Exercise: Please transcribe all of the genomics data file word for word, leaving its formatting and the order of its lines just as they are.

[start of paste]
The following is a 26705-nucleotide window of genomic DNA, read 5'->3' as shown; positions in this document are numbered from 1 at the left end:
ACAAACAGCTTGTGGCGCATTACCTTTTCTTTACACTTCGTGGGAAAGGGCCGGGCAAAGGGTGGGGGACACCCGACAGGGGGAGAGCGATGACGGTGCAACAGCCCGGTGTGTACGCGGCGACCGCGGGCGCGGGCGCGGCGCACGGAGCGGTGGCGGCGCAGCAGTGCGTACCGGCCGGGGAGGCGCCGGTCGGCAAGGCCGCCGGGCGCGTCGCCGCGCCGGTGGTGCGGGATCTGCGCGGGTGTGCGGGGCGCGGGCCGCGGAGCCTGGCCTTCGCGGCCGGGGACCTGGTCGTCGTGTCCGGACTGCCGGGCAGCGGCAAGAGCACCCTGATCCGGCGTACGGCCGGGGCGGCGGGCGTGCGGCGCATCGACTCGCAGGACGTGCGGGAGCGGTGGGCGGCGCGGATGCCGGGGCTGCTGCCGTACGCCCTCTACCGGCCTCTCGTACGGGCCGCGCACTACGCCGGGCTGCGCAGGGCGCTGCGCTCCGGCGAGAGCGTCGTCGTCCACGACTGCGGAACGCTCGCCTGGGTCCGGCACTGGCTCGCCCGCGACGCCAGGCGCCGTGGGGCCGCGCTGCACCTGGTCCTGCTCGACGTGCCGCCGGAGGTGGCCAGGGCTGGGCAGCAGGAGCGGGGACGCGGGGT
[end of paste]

The following is a 26705-nucleotide window of genomic DNA, read 5'->3' as shown; positions in this document are numbered from 1 at the left end:
ACAAACAGCTTGTGGCGCATTACCTTTTCTTTACACTTCGTGGGAAAGGGCCGGGCAAAGGGTGGGGGACACCCGACAGGGGGAGAGCGATGACGGTGCAACAGCCCGGTGTGTACGCGGCGACCGCGGGCGCGGGCGCGGCGCACGGAGCGGTGGCGGCGCAGCAGTGCGTACCGGCCGGGGAGGCGCCGGTCGGCAAGGCCGCCGGGCGCGTCGCCGCGCCGGTGGTGCGGGATCTGCGCGGGTGTGCGGGGCGCGGGCCGCGGAGCCTGGCCTTCGCGGCCGGGGACCTGGTCGTCGTGTCCGGACTGCCGGGCAGCGGCAAGAGCACCCTGATCCGGCGTACGGCCGGGGCGGCGGGCGTGCGGCGCATCGACTCGCAGGACGTGCGGGAGCGGTGGGCGGCGCGGATGCCGGGGCTGCTGCCGTACGCCCTCTACCGGCCTCTCGTACGGGCCGCGCACTACGCCGGGCTGCGCAGGGCGCTGCGCTCCGGCGAGAGCGTCGTCGTCCACGACTGCGGAACGCTCGCCTGGGTCCGGCACTGGCTCGCCCGCGACGCCAGGCGCCGTGGGGCCGCGCTGCACCTGGTCCTGCTCGACGTGCCGCCGGAGGTGGCCAGGGCTGGGCAGCAGGAGCGGGGACGCGGGGT